Presence of invasive mollusk in Raquette River confirmed with barcoding by Clarkson U. team
POTSDAM – A Clarkson team has had an article published in the American Malacolgical Bulletin after using DNA barcoding to confirm an invasive mollusk in the Raquette River.
Assistant Biology Professor Andrew David, along with former students Susie Verra and Ashley Lewis, and Arianna Yhann ‘17, and freshman Biology teaching assistant Hanson Zhou were recently published in the American Malacological Bulletin.The team used DNA barcoding to confirm the presence of an overlooked invasive mollusc, Viviparus georgianus in the Raquette River in Potsdam. According to David, the group discovered a trematode parasite infecting the molluscs that has never been recorded in the North Country before.
“It could be a new species or not but it’s definitely the first record of the species in the Adirondacks and surrounding environs,” David said.
In similar research endeavors, Clarkson University biology majors Thomas Pickett ‘18 and Kendall Gardner ’17 spent much of last spring with David, analyzing DNA sequences and investigating how Big Data can be used to understand the spread of invasive species.
Pickett was the co-author on a conference abstract David presented at the International Conference of Aquatic Invasive Species recently held in Fort Lauderdale, Florida, where he is also the guest editor of the conference proceedings. Pickett’s research investigated global dispersal patterns of one of the world’s most invasive invertebrate, the Mediterranean mussel, Mytilus galloprovincialis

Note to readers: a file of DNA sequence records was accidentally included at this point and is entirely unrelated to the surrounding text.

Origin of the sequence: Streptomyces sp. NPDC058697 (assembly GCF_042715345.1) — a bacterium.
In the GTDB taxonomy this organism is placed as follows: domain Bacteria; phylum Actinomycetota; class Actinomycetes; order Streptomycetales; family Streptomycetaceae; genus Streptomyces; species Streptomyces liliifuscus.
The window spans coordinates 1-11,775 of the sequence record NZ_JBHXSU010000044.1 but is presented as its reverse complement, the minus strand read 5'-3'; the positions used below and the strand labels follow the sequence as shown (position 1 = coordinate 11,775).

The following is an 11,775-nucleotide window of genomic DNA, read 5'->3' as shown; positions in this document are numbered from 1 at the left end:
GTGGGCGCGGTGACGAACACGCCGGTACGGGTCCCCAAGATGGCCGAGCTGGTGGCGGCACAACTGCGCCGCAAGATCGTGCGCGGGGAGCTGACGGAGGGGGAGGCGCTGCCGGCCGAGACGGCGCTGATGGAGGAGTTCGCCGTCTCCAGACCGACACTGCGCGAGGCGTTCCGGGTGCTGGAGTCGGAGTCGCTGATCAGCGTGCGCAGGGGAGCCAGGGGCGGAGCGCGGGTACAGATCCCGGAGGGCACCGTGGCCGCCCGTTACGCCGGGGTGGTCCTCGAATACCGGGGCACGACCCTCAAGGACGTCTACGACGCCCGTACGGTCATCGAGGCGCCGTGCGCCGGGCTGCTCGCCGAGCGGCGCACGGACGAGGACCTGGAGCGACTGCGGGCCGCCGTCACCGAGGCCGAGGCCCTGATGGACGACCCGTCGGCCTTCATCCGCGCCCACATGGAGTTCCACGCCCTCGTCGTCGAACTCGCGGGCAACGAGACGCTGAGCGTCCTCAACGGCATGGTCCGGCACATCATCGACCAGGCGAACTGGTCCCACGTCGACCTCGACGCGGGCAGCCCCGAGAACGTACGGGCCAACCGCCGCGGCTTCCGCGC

Kendall Gardner and Professor David recently published in the journal, Mitochondrial DNA Part B, where they looked at zebra mussel genomics across a 20-year span in the Great Lakes.
“Kendall’s research has found that mussels in Lake Superior have become completely genetically isolated from their cohorts in Europe, but exactly how the divergence occurred is still unknown,” David said.
Aquatic invasions are regarded as one of the greatest threats facing global biodiversity and over the past few decades, the destructiveness and cost has become increasingly apparent.
“It’s an exciting time to be doing biological invasion studies because it’s a phenomenon that is happening more frequently due to rapid globalization,” David said. “Here in northern New York, we have no idea of the extent of aquatic invasions in the Adirondack Park and surrounding environs and so it represents an area ripe for exploration. Maybe there are new invasive here or new species here that we don’t know about.”